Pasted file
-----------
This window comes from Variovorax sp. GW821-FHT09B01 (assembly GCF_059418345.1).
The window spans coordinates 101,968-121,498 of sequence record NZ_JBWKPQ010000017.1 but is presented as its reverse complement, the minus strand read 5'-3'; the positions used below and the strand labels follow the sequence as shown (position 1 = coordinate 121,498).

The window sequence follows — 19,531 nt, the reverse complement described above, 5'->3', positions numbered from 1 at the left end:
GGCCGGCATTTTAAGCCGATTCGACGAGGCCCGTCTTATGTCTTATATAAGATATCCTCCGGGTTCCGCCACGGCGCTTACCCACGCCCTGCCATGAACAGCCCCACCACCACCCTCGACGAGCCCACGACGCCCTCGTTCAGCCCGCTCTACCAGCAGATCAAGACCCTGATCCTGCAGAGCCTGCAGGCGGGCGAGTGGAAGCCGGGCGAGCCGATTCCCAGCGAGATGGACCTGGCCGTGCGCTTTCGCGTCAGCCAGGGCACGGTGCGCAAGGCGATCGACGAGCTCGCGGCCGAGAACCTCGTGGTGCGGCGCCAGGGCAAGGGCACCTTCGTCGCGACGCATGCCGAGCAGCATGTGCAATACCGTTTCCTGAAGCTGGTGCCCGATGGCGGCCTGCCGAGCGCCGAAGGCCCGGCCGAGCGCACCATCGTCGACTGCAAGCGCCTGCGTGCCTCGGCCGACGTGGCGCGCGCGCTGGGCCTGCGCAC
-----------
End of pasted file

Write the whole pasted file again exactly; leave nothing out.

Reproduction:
This window comes from Variovorax sp. GW821-FHT09B01 (assembly GCF_059418345.1).
The window spans coordinates 101,968-121,498 of sequence record NZ_JBWKPQ010000017.1 but is presented as its reverse complement, the minus strand read 5'-3'; the positions used below and the strand labels follow the sequence as shown (position 1 = coordinate 121,498).

The window sequence follows — 19,531 nt, the reverse complement described above, 5'->3', positions numbered from 1 at the left end:
GGCCGGCATTTTAAGCCGATTCGACGAGGCCCGTCTTATGTCTTATATAAGATATCCTCCGGGTTCCGCCACGGCGCTTACCCACGCCCTGCCATGAACAGCCCCACCACCACCCTCGACGAGCCCACGACGCCCTCGTTCAGCCCGCTCTACCAGCAGATCAAGACCCTGATCCTGCAGAGCCTGCAGGCGGGCGAGTGGAAGCCGGGCGAGCCGATTCCCAGCGAGATGGACCTGGCCGTGCGCTTTCGCGTCAGCCAGGGCACGGTGCGCAAGGCGATCGACGAGCTCGCGGCCGAGAACCTCGTGGTGCGGCGCCAGGGCAAGGGCACCTTCGTCGCGACGCATGCCGAGCAGCATGTGCAATACCGTTTCCTGAAGCTGGTGCCCGATGGCGGCCTGCCGAGCGCCGAAGGCCCGGCCGAGCGCACCATCGTCGACTGCAAGCGCCTGCGTGCCTCGGCCGACGTGGCGCGCGCGCTGGGCCTGCGCAC